The WDBS was delighted to welcome residents from Leonard Cheshire Disability to the recent Open Disability Snooker Championship at the South West Snooker Academy in Gloucester.
A major charity supporting disabled people in the UK and around the world, Leonard Cheshire Disability helps provide the opportunity and support to live independently. Earlier this year, they were selected as the official charity partner for World Disability Snooker Day, which was held at the World Championship event in Sheffield.
Sue Kent, who acts as a physiotherapy assistant at Leonard Cheshire Disability was among those who made the trip to South Yorkshire earlier in the year and six months on in Gloucester, explained that the Sheffield visit had proven to be a real spark for interest in snooker among their residents:
“The trip to Sheffield was a real catalyst for snooker with our residents,” said Kent. “People think ‘oh snooker, I could do that’ and the interest has developed from there.
“We will soon have a table installed and although we are a very busy and very active home, people have kept asking us when the table is coming and are really looking forward to it. One of our residents Joe is really keen to join the club at the South West Snooker Academy and become a regular member, while 18 of the 36 residents have expressed an interest in wanting to play.”
One player who travelled to Sheffield in April was Nicholas Haworth, who also was in attendance at the South West Snooker Academy earlier this month. As well as being able to watch other players in action, he was also able to receive coaching from Mark Parsons, who is a regular player himself and one of seven WDBS players to have completed the WPBSA World Snooker Level 1 course in 2016.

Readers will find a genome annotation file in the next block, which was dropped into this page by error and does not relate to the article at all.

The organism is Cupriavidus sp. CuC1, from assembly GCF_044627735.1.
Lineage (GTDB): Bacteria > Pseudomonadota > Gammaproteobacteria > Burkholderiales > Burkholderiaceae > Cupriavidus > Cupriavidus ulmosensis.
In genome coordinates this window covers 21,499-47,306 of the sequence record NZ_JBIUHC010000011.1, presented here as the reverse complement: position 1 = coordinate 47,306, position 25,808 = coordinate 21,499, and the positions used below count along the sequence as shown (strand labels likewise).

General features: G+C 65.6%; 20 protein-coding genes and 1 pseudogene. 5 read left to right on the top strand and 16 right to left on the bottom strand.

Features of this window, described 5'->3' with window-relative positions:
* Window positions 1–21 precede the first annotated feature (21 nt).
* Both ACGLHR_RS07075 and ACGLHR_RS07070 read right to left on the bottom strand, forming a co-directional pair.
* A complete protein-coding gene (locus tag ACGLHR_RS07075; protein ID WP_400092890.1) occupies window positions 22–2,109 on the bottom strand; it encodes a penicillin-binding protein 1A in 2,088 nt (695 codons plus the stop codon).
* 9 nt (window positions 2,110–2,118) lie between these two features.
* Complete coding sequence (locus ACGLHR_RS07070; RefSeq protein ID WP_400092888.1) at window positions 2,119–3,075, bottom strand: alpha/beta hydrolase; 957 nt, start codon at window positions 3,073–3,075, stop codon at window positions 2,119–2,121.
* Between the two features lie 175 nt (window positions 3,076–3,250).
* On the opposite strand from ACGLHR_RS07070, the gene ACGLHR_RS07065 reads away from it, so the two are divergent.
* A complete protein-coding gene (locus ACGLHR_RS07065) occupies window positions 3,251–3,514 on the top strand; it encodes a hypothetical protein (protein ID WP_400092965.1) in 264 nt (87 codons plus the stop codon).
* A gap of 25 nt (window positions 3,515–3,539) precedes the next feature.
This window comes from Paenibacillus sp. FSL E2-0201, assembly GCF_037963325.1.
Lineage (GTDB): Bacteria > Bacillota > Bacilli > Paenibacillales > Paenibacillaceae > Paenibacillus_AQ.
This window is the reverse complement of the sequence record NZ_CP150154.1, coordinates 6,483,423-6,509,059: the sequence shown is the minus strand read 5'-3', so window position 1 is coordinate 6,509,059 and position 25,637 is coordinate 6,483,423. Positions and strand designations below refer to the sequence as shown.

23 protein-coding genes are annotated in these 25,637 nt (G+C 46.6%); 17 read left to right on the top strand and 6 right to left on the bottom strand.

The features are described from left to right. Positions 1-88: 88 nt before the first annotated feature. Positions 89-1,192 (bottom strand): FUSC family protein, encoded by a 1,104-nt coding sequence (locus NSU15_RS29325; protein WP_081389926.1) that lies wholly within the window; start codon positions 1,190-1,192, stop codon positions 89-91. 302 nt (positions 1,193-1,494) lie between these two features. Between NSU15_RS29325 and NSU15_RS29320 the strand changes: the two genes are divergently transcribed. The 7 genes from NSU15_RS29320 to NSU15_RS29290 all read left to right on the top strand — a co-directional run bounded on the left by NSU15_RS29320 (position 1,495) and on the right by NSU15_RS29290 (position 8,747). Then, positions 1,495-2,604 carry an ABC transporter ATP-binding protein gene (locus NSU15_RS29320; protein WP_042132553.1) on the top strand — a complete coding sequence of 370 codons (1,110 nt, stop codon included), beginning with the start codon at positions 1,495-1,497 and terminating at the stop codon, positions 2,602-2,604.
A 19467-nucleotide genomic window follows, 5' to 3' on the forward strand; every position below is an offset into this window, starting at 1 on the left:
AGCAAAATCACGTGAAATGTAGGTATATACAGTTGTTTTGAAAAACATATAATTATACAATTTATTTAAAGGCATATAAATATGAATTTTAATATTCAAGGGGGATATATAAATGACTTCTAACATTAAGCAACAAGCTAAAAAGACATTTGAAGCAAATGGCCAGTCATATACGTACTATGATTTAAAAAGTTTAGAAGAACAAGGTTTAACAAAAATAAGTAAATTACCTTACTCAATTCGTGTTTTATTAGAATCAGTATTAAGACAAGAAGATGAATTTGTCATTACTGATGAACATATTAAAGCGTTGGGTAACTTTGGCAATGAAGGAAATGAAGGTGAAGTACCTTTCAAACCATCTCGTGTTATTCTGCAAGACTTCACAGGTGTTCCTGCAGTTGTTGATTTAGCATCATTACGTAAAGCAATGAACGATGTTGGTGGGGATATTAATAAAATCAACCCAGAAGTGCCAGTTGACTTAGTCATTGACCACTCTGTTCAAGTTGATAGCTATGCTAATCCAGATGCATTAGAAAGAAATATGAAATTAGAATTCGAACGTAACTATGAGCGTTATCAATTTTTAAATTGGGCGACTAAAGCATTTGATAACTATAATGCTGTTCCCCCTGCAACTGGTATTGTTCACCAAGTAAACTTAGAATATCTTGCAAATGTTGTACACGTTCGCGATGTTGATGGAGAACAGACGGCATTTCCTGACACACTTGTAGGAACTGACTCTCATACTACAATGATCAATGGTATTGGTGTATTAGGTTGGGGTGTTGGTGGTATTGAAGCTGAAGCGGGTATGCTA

“Everything has been absolutely fantastic,” said Haworth. “This has been so good for us in Gloucester and having one to one coaching as I have had was amazing. Now that we will have our own table I feel that it will really help us along.”
Kent said that for players like Haworth and others supported by Leonard Cheshire, snooker is an inclusive sport and that support has been easy to access with the support of the WDBS and WPBSA this year:
“The support received from the WDBS has been very good,” continued Kent. “It is a brilliant sport. It is all-encompassing and anyone can play snooker with the correct aids and coaching.
“Most of our residents have a physical disability and snooker is brilliant as it allows them to sit up and use their arms. Anything they see on television as well, they recognise it and that’s something that they want to be a part of.”
The next WDBS event will be the upcoming WDBS Hull Open, which will run from 11-13 November 2016 at the Tradewell Snooker Centre, Hull. For more information on how to take part, please click here.
For more information about Leonard Cheshire disability visit their website: www.leonardcheshire.org